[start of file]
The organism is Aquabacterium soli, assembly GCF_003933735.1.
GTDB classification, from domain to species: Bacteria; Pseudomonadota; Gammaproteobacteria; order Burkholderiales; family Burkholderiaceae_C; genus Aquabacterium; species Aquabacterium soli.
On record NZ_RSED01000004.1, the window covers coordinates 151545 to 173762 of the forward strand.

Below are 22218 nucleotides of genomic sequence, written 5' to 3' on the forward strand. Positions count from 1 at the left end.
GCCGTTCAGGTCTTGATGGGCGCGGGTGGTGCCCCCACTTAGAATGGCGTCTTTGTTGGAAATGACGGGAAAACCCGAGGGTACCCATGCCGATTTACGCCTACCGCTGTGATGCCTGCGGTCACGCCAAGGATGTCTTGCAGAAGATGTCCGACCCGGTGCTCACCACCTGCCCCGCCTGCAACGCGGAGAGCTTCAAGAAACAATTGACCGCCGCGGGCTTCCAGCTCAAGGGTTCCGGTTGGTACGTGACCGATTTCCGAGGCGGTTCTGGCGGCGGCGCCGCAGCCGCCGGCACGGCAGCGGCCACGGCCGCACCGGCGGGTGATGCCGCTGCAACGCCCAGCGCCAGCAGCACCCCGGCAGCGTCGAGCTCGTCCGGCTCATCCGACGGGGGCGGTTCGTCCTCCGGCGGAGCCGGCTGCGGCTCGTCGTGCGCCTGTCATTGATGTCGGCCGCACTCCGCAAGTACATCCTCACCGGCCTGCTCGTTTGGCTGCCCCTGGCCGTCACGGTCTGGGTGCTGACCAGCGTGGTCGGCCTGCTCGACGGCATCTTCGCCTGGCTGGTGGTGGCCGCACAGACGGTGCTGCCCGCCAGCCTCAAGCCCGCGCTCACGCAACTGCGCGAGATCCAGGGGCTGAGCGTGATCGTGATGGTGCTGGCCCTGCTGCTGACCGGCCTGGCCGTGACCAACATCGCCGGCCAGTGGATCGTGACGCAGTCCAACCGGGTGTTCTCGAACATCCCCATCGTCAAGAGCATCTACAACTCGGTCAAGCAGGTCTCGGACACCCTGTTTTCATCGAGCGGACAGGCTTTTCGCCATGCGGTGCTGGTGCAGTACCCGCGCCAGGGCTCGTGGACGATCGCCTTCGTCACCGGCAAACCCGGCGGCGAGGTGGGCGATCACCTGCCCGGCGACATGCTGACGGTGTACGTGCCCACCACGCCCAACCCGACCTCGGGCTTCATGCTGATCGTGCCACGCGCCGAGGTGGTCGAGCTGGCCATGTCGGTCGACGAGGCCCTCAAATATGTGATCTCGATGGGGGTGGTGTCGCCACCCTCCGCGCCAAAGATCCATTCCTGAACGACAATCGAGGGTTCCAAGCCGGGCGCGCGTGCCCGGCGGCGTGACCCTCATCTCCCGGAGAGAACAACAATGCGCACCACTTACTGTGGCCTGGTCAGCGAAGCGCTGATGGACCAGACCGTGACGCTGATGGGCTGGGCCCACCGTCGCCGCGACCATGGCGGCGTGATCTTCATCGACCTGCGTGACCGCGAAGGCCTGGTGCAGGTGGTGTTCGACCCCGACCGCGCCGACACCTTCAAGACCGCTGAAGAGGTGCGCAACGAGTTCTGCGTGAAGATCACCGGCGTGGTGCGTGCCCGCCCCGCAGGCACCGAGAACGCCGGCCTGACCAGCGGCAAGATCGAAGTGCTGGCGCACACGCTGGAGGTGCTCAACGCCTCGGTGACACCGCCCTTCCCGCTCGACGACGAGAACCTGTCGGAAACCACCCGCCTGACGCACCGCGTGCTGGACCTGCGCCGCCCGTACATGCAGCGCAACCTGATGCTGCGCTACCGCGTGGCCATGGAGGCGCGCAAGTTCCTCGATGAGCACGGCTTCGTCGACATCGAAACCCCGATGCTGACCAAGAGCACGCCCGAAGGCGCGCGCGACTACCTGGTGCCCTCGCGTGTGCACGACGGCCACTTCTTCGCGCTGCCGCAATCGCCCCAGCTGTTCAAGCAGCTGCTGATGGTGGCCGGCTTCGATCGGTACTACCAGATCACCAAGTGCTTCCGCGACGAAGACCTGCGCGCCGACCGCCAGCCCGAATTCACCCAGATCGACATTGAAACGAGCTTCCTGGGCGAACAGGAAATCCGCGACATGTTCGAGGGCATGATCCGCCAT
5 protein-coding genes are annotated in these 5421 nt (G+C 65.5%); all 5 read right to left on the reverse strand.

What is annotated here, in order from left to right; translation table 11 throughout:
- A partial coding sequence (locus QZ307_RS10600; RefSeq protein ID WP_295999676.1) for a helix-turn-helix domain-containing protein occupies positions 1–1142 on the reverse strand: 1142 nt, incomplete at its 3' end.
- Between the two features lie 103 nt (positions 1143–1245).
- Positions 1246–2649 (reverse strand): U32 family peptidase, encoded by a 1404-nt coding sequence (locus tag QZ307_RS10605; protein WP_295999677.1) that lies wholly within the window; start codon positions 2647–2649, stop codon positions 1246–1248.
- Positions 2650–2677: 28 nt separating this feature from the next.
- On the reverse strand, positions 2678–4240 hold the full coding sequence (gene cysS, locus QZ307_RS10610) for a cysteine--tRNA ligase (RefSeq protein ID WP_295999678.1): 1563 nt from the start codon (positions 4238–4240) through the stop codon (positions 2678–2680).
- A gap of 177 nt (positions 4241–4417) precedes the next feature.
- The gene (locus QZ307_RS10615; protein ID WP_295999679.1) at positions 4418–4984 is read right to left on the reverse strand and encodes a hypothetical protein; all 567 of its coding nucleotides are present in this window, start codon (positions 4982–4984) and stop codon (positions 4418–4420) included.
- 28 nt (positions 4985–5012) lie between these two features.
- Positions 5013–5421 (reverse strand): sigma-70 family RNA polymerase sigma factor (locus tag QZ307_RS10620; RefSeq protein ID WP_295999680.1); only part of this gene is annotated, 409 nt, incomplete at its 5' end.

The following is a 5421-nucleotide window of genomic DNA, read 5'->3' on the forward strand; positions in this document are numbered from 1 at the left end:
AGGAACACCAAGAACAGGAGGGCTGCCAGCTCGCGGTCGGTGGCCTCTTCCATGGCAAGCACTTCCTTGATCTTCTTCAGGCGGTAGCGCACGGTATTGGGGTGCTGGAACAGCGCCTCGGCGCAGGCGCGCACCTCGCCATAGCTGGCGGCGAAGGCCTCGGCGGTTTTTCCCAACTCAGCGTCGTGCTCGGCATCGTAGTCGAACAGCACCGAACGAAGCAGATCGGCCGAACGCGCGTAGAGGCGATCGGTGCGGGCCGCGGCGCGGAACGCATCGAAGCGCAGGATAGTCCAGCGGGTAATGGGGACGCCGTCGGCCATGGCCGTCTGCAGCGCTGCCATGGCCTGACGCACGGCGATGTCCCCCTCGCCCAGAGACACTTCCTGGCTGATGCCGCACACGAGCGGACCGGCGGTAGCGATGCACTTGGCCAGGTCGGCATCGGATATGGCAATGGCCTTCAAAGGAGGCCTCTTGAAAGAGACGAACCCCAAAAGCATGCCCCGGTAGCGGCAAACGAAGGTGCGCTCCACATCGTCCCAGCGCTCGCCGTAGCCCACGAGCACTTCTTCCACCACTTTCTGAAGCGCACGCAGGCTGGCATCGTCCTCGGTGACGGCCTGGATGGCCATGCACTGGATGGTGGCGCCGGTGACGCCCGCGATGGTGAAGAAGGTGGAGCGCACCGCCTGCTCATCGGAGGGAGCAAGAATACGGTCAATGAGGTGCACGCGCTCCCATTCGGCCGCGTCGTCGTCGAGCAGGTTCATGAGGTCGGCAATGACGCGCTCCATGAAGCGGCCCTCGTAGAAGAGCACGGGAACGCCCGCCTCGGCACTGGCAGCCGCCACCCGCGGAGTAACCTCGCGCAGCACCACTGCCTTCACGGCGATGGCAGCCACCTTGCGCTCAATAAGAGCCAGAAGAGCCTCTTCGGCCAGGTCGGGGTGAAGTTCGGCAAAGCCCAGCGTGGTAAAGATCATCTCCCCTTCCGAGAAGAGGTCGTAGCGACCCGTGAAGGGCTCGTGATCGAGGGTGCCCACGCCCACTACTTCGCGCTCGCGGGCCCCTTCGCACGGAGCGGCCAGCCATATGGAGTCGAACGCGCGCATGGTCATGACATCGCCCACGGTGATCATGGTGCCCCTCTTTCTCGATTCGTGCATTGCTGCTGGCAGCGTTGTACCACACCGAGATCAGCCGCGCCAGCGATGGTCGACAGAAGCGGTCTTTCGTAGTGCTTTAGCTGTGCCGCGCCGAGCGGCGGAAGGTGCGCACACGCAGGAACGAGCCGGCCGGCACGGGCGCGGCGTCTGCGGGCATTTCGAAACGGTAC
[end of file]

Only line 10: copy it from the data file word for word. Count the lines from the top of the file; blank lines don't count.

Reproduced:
- Positions 1246–2649 (reverse strand): U32 family peptidase, encoded by a 1404-nt coding sequence (locus tag QZ307_RS10605; protein WP_295999677.1) that lies wholly within the window; start codon positions 2647–2649, stop codon positions 1246–1248.